Four Weddings and a Funeral (1994)
[at Gareth's funeral]
Matthew: Gareth used to prefer funerals to weddings. He said it was easier to get enthusiastic about a ceremony one had an outside chance of eventually being involved in. In order to prepare this speech, I rang a few people, to get a general picture of how Gareth was regarded by those who met him. Fat seems to have been a word people most connected with him. Terribly rude also rang a lot of bells. So very fat and very rude seems to have been a stranger's viewpoint. On the other hand, some of you have been kind enough to ring me and let me know that you loved him, which I know he would have been thrilled to hear. You remember his fabulous hospitality, his strange experimental cooking. The recipe for "Duck à la Banana" fortunately goes with him to his grave. Most of all, you tell me of his enormous capacity for joy. When joyful, when joyful for highly vocal drunkenness. But I hope joyful is how you will remember him. Not stuck in a box in a church. Pick your favourite of his waistcoats and remember him that way. The most splendid, replete, big-hearted, weak-hearted as it turned out, and jolly bugger most of us ever met. As for me, you may ask how I will remember him, what I thought of him. Unfortunately there I run out of words. Perhaps you will forgive me if I turn from my own feelings to the words of another splendid bugger: W.H. Auden. This is actually what I want to say: "Stop all the clocks, cut off the telephone, Prevent the dog from barking with a juicy bone, Silence the pianos and with muffled drum Bring out the coffin, let the mourners come. Let the aeroplanes circle, moaning overhead Scribbling on the sky the message 'He is Dead'. Put crepe bows 'round the white necks of the public doves, Let traffic policemen wear black, cotton gloves. He was my North, my South, my East, and West. My working week and my Sunday rest, My noon, my midnight, my talk, my song; I thought that love would last forever: I was wrong. The stars are not wanted now; put out every one, Pack up the moon and dismantle the sun, Pour away the ocean and sweep up the wood; For nothing now can ever come to any good."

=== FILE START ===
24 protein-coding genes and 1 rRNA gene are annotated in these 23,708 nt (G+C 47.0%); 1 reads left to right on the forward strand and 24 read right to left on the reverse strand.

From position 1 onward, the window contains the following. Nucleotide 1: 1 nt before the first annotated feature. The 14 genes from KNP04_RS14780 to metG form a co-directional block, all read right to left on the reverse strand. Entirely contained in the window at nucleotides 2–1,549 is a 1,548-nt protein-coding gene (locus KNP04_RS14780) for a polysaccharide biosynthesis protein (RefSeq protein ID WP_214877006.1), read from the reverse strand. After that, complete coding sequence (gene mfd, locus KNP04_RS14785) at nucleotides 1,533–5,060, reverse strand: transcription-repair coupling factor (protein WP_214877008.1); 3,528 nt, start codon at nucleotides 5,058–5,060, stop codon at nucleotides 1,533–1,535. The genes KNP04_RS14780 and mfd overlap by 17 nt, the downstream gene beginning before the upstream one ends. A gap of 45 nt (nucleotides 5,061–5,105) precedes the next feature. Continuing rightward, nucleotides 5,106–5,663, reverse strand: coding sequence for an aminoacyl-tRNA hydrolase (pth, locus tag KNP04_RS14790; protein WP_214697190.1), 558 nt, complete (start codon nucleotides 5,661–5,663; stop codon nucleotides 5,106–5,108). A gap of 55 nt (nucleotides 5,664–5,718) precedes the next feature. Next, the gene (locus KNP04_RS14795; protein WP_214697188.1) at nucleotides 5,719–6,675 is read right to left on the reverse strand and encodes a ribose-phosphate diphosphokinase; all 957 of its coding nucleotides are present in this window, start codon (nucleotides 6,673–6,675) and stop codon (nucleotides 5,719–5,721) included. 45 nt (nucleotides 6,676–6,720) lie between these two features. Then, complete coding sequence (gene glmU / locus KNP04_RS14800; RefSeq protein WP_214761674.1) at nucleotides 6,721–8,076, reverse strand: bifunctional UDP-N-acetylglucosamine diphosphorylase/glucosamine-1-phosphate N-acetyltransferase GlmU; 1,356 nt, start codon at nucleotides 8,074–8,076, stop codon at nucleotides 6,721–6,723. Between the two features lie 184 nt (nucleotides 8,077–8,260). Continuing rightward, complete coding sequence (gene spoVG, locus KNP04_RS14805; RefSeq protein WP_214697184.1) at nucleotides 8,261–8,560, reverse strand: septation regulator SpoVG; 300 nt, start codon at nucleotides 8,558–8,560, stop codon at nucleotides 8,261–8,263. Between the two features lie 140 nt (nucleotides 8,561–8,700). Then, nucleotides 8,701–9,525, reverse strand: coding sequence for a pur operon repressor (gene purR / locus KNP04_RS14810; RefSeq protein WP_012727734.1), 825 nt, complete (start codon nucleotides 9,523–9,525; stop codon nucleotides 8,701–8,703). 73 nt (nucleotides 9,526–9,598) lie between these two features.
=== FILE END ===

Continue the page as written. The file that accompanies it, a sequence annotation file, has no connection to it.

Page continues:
[at second wedding]
Mrs. Beaumont: Are you married?
Mrs. Beaumont: Are you a lesbian?
Fiona: Good lord! What makes you ask that?
Mrs. Beaumont: Well, it is one of the possibilites for unmarried girls nowadays, and it's rather more interesting than saying, "Oh dear, never met the right chap," eh?
Fiona: Quite right. Why be dull?
Mrs. Beaumont: Thank you.
Fiona: The truth is... well, the truth is, I have met the right person, and he's not in love with me, and until I stop loving him, no one else really has a chance.
Mrs. Beaumont: Oh, what a shame.
Fiona: Yes, isn't it?
Fiona: I was a lesbian once at school, but only for about fifteen minutes.
Charles: Ladies and gentlemen, l'm sorry to drag you from your desserts. There are just one or two little things I feel I should say, as best man. This is only the second time l've been a best man. I hope I did OK that time. The couple in question are at least still talking to me. Unfortunately, they're not actually talking to each other. The divorce came through a couple of months ago. But l'm assured it had absolutely nothing to do with me. Paula knew Piers had slept with her sister before I mentioned it in the speech. The fact that he'd slept with her mother came as a surprise, but I think was incidental to the nightmare of recrimination and violence that became their two-day marriage. Anyway, enough of that. My job today is to talk about Angus. There are no skeletons in his cupboard. Or so I thought. I'll come on to that in a minute. I would just like to say this. I am, as ever, in bewildered awe of anyone who makes this kind of commitment that Angus and Laura have made today. I know I couldn't do it and I think it's wonderful they can. So, back to Angus and those sheep.